How do you have a social life? Or just time to yourself? - Mothering Forums
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#1 of 15 Old 01-29-2014, 07:42 PM - Thread Starter
 
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I don't know if I need to vent or hear suggestions, but I'm just spent.  DH and I have zero- ZERO- time to ourselves or time to spend with one another and it seems like that is just not going to change.  We are both frustrated with this current situation and cannot figure out how to change it.  

 

We have a almost 4 yo DS who is a wonderful, wonderful boy who also happens to have SPD.  His SPD needs are definitely life altering for him, as well as us.  We are constantly trying to keep up with his sensory needs throughout the day with a regular sensory diet, but he always requires 100% out of one of us.  He cannot be left alone anywhere in the house, he does not really play on his own for any length of time, and many of his seeking behaviors are very physical and can be dangerous.  If we leave the house, he needs to be in constant physical contact with one of us, as he bolts frequently.  To say the least, taking care of him means you have to bring your A game.

 

Our 11 month old daughter is a pure joy.  But she is terrified of anyone besides me and DH.  Howls, cries, and is miserable around other adults.  I know it is likely just a phase, but it certainly seems to be a long one.  So having someone babysit her is pretty much out of the question.  Besides that, at night she wakes every few hours and is only soothed by me (ok, and my boob).

 

So what on earth are we supposed to do?  I would love a date with my husband, but I feel like we have no options.  We have no family nearby.  My inlaws live 40 minutes away, but they are no help and would not drive here to watch our children.  Besides that, they have no idea how to care for our son.  

 

We have a babysitter but there's no way she could safely put our son and daughter to sleep at night.  I'm certain it is not possible.  DH can't even put them both to bed.  Its always me.  Our son goes into extreme sensory overload when the nighttime routine is altered in any way.  

 

We have one couple that we've been friends with forever and I know they are really upset that we don't go out with them anymore.  They are childless and have a bit more freedom than us.  How do I even explain our limitations to them?  I've tried but it always comes out sounding lame.  

 

 

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#2 of 15 Old 01-29-2014, 08:43 PM
 
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I don't have a social life. I do get a bit of time for myself, but my husband doesn't make it very easy. He's never here and I can't leave the kids alone.

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#3 of 15 Old 01-30-2014, 07:36 AM
 
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Not really. My 11 year old has SPD, anxiety disorder, etc... We couldn't leave her for years and years. Especially not at night! It hasn't gotten easier, just worse because we added kids into the equation. My time to myself is any bit of time I manage to squeeze out to frantically catch up on household chores, errands or the back log of other must do stuff.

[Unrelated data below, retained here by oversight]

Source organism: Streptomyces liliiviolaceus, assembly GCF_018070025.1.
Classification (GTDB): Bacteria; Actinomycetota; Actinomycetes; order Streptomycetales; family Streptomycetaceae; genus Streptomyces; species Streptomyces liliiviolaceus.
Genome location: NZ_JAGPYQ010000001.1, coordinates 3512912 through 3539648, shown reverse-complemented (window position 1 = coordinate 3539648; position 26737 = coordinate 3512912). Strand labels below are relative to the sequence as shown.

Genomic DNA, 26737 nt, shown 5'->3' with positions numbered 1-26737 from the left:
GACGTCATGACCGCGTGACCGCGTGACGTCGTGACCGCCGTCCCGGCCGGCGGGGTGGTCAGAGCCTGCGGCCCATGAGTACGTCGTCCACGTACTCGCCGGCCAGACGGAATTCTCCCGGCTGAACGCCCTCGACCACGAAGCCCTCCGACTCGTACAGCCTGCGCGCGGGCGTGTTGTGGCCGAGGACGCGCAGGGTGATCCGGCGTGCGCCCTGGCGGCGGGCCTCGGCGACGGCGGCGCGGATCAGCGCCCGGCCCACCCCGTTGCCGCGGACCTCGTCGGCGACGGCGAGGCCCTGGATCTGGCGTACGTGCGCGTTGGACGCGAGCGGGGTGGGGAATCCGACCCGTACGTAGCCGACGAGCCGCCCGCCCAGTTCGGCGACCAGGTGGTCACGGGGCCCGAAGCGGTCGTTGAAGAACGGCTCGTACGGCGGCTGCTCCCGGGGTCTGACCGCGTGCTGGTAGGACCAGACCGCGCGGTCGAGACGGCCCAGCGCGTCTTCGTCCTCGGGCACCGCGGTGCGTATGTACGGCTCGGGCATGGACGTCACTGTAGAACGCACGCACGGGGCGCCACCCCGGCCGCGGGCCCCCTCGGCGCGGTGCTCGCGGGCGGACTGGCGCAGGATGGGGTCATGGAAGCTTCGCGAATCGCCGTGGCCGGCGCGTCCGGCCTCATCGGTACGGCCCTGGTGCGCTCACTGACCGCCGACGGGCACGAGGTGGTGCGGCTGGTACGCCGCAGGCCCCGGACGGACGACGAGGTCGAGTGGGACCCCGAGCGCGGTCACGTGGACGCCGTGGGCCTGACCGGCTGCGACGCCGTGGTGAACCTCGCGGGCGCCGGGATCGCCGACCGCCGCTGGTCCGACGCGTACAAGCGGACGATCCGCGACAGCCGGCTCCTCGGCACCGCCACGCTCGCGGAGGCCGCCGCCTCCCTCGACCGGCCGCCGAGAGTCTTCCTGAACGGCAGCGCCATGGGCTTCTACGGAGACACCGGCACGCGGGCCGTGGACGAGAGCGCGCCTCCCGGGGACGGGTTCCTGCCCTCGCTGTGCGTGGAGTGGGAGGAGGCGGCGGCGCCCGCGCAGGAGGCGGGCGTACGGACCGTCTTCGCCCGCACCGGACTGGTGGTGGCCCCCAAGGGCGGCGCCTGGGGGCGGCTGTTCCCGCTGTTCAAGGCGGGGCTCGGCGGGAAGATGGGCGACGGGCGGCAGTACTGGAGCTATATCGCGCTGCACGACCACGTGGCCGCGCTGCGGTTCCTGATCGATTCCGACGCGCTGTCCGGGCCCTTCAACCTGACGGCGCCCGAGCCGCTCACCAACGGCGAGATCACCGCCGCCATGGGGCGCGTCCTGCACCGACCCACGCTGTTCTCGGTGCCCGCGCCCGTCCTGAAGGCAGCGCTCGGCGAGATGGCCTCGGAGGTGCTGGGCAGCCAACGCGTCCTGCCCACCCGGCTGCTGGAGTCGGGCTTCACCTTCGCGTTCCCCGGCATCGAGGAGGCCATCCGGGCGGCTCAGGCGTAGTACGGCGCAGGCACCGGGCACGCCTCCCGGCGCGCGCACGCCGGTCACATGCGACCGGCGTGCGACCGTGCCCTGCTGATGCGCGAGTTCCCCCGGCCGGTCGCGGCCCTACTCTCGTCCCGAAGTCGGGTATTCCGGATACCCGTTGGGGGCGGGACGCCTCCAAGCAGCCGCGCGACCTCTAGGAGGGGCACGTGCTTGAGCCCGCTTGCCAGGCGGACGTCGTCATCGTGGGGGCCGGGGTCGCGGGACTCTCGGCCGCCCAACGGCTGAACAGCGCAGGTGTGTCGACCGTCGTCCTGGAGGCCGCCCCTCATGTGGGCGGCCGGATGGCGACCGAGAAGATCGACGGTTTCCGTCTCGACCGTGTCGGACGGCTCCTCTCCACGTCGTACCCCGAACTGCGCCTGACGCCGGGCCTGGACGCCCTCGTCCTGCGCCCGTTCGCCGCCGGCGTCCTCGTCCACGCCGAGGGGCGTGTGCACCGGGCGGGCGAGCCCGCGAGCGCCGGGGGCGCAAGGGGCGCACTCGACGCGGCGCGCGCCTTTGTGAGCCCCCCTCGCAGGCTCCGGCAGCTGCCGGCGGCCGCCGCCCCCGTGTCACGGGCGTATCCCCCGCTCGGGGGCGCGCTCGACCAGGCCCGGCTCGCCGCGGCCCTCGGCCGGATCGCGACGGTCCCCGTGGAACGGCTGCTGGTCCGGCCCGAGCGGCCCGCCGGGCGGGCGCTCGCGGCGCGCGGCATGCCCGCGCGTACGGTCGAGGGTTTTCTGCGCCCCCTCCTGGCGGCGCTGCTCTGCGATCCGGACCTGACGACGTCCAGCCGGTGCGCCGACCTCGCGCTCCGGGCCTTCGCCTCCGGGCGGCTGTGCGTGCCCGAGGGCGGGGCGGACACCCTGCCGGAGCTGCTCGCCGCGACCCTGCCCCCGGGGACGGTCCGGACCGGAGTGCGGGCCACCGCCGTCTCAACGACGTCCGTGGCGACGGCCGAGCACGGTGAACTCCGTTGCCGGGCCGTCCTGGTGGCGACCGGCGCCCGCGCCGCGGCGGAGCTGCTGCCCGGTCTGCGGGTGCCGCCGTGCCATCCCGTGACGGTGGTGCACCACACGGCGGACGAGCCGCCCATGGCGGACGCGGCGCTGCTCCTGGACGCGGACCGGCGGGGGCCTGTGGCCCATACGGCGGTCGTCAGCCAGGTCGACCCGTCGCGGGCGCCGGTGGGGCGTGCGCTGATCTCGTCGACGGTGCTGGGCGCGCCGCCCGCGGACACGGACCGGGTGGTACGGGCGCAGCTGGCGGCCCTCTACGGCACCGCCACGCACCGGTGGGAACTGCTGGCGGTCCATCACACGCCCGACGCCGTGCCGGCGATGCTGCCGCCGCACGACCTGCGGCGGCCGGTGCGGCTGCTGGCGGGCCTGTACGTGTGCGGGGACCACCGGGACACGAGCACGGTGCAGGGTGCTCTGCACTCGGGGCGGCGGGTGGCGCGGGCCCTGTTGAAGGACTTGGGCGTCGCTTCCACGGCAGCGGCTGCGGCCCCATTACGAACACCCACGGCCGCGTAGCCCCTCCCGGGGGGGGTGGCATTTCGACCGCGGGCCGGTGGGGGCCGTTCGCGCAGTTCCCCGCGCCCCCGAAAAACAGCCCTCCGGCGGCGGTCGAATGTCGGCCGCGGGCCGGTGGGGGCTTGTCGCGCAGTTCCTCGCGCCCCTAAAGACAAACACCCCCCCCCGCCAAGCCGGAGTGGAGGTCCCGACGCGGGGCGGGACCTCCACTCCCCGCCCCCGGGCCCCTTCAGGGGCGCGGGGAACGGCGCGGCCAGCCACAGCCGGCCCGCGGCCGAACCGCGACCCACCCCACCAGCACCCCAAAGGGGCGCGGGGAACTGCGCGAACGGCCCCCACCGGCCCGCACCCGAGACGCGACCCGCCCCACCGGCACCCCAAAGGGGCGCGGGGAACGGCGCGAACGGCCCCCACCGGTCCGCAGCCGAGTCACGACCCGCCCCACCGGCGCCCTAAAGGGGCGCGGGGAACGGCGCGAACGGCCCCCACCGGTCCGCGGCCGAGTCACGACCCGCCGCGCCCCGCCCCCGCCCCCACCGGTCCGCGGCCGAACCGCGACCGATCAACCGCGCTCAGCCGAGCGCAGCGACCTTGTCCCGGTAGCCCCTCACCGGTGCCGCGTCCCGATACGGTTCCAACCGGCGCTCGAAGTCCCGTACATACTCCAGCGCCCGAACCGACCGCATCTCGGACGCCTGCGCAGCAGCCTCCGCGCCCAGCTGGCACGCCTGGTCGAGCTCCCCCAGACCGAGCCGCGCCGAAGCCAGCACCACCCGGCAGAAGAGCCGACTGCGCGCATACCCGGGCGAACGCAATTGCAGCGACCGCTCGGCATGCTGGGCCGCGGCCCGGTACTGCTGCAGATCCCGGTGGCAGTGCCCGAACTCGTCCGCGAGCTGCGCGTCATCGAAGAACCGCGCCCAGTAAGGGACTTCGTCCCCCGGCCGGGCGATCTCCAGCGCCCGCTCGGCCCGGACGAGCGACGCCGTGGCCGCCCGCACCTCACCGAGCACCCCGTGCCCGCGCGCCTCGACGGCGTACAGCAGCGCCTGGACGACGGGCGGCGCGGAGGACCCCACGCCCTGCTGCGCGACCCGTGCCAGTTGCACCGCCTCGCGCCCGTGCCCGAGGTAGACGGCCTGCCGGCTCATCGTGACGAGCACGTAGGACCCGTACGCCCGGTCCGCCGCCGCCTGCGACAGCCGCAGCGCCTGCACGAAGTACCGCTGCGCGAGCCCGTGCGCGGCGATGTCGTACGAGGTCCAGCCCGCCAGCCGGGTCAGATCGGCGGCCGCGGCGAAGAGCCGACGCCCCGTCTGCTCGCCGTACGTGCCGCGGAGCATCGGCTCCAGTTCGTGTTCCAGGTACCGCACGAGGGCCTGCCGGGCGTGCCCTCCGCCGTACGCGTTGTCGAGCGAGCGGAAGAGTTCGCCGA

DH and I just last summer decided that we really needed to spend a little bit of time together every now and then. After 10+ years of barely getting 5 minutes to talk. We try to have a sitter come 1-2 times a month for a very early dinner. If everything is timed right, I meet DH at his office at 5pm and then we have to be back home by 7pm to start bedtime. It is better then nothing! This is going to be the extent of our time together for many years. 

 

We do not have friends or a social life. We tried to keep up some connections when DD1 was younger but it just got impossible when we added autism into the mix with another child. No one wants to hang with us and our kids and we certainly can't leave the children to go hang out. We haven't done anything socially since we had children. Most people do not understand. I don't even try to explain anymore, they either understand or they don't but I simply don't have the time or the energy to help them see what our daily life is like. 


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#4 of 15 Old 01-30-2014, 05:54 PM
 
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I just want to add that my 11 yr old DS was a handful when he was younger, and we never got a babysitter (except occasional out-of-town grandparents) until he was 4. He has had many diagnosis over the years including developmental delays (including speech), dyspraxia and SPD. When he was almost 3, a psychologist told us he had borderline autism, but he was re-tested before kindergarten and was not near borderline. He has tested high for Aspergers, and when he was 7, it became clear that he had tics (a PANDAS-like disorder is suspected by some). He recently started with OCD as well. In any case, he is such a good boy now, that we sometimes will leave him by himself for a little while. Also, he has always been well behaved for babysitters, which we started hiring on occasion around age 4 1/2.